The product is The Artist, the movie that swept the Oscars a couple of weeks back. Although the movie is French, the setting is Hollywood between 1927 and 1932, at the time when the movie industry was transitioning into "talkies", or movies with sound. The hero of the movie, George Valentin, is the heart throb of the silent movie industry before he is plunged into irrelevance by the emerging "talkies". The movie depicts the fall and rise of this artist. And of course there is a touching love story that will melt a stone's heart.

It was a strange feeling as the movie began. There was only music, filled with emotions, twisting and moving with the story. And the odd title card, that would flash on the screen when a snippet of a dialogue was deemed important, such as:

Go and buy a piece of jewelry for my wife.  A nice piece, to make it up to her.
 or 
We belong to another age, you and I, George. Nowadays, the world talks.


(Oh, I love it!)


I was entranced. The faces and the bodies of the actors took on a new dimension. I don't know how to describe it, but this movie awoke a greater range of emotions in me than most other movies I have seen. And it was so blissfully wordless. A perfect anti-dote to modern day life. Not that I am against modern life. But I want a new kind of modern life - with more silence and dance and....men like George Valentin. Perhaps that is what I want most - more men like George Valentin. There is a saying in Hungarian that goes something like this: You're heart is so tender, I feel like eating it. Georg Valentin, acted superbly by Jean Dujardin (France's crushing answer to George Clooney), has an edible heart.


Valentin contemplating his fall from greatness

Seeing Peppy for the first time

Smiling to Peppy






George and Peppy


The next day I phoned another group of friends and urged them to see it. So it was a good excuse to see it again - with them. I think I will see it several times, like Slumdog Millionaire, and Good Will Hunting, and The King's Speech, and O, brother, where art thou, and Moulin Rouge, and Chicago, and The English Patient and....that's enough for now. 


I finally located my favorite scene of the movie on Youtube. It is the scene where George Valentin falls in love with Peppy. It is called Peppy's Waltz.




I will add two more bonus tracks here at the bottom; the movie trailer and Jean Dujardin's acceptance speech at the Oscar:




And here is the link to Dujardin's acceptance speech when he received the Oscar for best actor. I have never before seen such an excited winner.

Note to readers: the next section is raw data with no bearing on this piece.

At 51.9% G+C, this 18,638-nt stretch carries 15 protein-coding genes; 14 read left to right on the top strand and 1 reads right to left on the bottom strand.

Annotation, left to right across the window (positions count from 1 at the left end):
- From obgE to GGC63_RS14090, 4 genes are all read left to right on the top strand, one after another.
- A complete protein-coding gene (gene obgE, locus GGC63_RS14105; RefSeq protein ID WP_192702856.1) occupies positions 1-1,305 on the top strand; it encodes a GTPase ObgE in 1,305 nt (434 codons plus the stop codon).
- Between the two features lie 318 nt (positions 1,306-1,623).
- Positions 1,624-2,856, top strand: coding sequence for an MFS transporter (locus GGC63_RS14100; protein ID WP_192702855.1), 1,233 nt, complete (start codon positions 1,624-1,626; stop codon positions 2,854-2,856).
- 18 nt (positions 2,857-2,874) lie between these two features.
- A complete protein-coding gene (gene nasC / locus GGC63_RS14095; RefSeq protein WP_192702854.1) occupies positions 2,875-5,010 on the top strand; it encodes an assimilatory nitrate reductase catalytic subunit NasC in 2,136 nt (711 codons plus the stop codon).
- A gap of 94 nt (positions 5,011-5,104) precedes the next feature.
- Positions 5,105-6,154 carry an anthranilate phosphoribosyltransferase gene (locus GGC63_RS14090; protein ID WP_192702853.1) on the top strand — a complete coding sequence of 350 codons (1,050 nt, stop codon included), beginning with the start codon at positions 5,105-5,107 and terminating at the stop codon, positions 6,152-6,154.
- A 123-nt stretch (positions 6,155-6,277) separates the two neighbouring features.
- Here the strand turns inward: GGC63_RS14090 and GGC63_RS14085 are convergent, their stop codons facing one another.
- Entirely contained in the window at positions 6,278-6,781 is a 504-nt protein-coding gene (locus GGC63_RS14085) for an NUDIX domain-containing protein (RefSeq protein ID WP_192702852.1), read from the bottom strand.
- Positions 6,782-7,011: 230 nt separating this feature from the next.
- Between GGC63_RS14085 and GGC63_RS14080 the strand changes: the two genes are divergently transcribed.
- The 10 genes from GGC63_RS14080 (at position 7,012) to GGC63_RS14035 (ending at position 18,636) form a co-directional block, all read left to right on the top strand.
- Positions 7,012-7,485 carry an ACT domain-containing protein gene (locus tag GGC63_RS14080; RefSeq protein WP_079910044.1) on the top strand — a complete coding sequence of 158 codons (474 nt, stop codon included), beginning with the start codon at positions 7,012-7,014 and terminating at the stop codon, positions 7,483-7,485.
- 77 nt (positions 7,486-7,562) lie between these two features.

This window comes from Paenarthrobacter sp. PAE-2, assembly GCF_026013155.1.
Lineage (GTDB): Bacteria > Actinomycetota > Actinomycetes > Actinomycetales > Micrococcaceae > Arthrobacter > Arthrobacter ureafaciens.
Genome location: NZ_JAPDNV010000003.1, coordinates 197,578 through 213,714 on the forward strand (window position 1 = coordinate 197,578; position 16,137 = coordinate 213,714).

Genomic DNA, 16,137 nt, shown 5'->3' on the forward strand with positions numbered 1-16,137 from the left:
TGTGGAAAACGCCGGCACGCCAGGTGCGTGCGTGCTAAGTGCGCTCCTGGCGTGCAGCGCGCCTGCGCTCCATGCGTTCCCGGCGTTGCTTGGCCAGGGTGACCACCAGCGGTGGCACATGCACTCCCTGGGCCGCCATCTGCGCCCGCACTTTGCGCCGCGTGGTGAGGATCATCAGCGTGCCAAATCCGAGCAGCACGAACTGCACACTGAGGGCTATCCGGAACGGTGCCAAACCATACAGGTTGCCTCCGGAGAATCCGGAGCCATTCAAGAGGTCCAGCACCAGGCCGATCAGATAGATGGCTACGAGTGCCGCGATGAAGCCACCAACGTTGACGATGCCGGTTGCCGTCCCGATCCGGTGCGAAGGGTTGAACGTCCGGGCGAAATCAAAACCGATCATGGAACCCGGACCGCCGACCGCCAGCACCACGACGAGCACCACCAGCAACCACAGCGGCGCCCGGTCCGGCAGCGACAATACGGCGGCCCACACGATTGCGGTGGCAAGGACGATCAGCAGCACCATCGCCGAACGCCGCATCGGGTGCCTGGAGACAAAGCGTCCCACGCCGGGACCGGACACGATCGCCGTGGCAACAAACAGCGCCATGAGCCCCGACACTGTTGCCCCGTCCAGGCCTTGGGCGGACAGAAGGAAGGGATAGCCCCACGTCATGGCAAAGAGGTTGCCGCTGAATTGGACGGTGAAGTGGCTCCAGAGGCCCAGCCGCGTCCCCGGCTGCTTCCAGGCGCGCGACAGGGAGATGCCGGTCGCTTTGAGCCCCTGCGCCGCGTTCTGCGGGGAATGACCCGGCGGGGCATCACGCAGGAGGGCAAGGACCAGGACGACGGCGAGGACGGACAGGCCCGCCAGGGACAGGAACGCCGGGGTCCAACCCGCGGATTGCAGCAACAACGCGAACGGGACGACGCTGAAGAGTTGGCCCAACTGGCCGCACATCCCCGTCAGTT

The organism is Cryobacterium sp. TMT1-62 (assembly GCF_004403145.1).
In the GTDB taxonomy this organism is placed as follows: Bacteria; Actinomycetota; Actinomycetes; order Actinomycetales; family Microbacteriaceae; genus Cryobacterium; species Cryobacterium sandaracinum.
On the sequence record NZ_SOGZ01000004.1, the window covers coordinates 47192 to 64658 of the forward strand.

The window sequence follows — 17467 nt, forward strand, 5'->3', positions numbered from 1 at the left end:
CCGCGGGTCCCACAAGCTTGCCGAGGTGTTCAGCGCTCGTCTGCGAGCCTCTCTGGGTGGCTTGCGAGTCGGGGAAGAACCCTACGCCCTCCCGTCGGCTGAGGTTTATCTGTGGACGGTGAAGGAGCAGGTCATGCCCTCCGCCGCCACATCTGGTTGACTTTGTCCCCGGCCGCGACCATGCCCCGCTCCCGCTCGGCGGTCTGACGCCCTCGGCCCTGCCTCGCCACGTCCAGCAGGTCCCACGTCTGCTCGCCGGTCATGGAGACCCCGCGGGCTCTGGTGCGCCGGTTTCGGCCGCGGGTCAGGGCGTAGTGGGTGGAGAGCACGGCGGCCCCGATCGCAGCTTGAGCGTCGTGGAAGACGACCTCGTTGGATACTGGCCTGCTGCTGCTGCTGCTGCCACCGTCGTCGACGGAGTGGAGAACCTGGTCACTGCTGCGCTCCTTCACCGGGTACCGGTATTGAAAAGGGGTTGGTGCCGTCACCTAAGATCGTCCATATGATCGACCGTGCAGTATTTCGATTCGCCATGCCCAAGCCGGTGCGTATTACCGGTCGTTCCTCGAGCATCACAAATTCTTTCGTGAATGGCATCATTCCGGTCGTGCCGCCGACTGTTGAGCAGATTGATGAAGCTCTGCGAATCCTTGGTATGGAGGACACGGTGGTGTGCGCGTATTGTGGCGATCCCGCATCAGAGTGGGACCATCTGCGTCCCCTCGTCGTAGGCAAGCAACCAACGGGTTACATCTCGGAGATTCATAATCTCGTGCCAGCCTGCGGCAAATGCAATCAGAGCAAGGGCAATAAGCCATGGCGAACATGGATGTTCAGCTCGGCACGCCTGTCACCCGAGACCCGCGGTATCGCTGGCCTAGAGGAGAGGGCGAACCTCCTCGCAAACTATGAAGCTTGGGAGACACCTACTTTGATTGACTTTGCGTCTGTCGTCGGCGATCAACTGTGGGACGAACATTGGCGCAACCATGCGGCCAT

P.S. 


I think it is interesting to watch the comments under the trailer of The Artist in the Youtube comment field. It is fascinating to see how some people are very upset that this movie won the Oscar award for the best movie, calling it by shameful names. I have not understood if it is Americans irate over the fact that the movie is a French production (maybe they still have Dominique Strauss-Kahn's naked butt fresh in mind), or if it is because they can't handle the silence - it might simply be too loud for them.

A funny analogy fell into my head. In the beginning when I stopped eating meat, it happened quite often that some individuals became aggressive upon hearing my preference, as if going vegetarian (or vegan) was an act of war against them. Now I wonder if these nasty commentators might be offended by the vegetarian version of movies - they can't handle a movie meal without meat! Ha, ha!


That was a rather clever observation, she said self-congratulatory....

March 7, 2012

Jonathan Safran Foer and Animals

I remember almost falling into a trance when I read the book Extremely Loud and Incredibly Close by Jonathan Safran Foer. To my great delight, the book has just been released as a movie this year. He has since written other books, one of which is the important On Eating Animals.

I came across this video with this wonderful conversation with Jonathan Safran Foer talking about On Eating Animals. Please enjoy!

February 29, 2012

Dr. T. Colin Campbell - the Father of Modern Nutrition



This is yet another follow-up to my wish for a healthy year for everybody. Below you will find a lecture by the father of the China Study - and thus - of Modern Nutrition, Dr. T. Colin Campbell. Although it was taped a few years back, never mind - this is how long it takes for good messages to get around! I hope you enjoy it as much as I did.

I have also found a great nutrition information site - please have a look at Dr. Greger who runs through the latest, top research in a very easy and informative way - the site is: www.nutritionfacts.org

And at the very end I have found a beautiful video for how to make nut milk - delicious stuff! I came across it on this blog: http://toyourhealthnutrition.blogspot.com

Ok - here he is: Dr. Campbell - introduced by Dr. Lisle.





And here is the nut milk video:

February 26, 2012

A Delicate Balance



As a follow-up to my last post, here is a really good documentary movie  - A Delicate Balance - about our eating habits and the health of our bodies and well as the planet.